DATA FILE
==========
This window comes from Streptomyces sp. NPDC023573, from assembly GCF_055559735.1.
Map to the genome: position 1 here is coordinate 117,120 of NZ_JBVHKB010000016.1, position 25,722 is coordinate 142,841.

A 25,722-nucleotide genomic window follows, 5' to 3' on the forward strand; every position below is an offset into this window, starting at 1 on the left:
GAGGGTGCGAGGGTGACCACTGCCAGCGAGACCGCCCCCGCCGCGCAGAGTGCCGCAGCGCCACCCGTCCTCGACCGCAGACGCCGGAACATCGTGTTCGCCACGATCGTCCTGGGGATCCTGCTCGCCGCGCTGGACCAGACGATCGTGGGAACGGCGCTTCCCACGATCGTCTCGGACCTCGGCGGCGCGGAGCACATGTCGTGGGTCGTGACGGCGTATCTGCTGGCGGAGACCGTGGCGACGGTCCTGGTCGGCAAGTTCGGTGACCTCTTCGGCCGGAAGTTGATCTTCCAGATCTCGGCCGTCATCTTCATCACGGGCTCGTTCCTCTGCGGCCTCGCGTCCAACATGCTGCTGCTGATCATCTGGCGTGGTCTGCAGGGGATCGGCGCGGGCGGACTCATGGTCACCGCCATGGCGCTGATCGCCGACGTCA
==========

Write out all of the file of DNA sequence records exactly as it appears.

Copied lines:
This window comes from Streptomyces sp. NPDC023573, from assembly GCF_055559735.1.
Map to the genome: position 1 here is coordinate 117,120 of NZ_JBVHKB010000016.1, position 25,722 is coordinate 142,841.

A 25,722-nucleotide genomic window follows, 5' to 3' on the forward strand; every position below is an offset into this window, starting at 1 on the left:
GAGGGTGCGAGGGTGACCACTGCCAGCGAGACCGCCCCCGCCGCGCAGAGTGCCGCAGCGCCACCCGTCCTCGACCGCAGACGCCGGAACATCGTGTTCGCCACGATCGTCCTGGGGATCCTGCTCGCCGCGCTGGACCAGACGATCGTGGGAACGGCGCTTCCCACGATCGTCTCGGACCTCGGCGGCGCGGAGCACATGTCGTGGGTCGTGACGGCGTATCTGCTGGCGGAGACCGTGGCGACGGTCCTGGTCGGCAAGTTCGGTGACCTCTTCGGCCGGAAGTTGATCTTCCAGATCTCGGCCGTCATCTTCATCACGGGCTCGTTCCTCTGCGGCCTCGCGTCCAACATGCTGCTGCTGATCATCTGGCGTGGTCTGCAGGGGATCGGCGCGGGCGGACTCATGGTCACCGCCATGGCGCTGATCGCCGACGTCA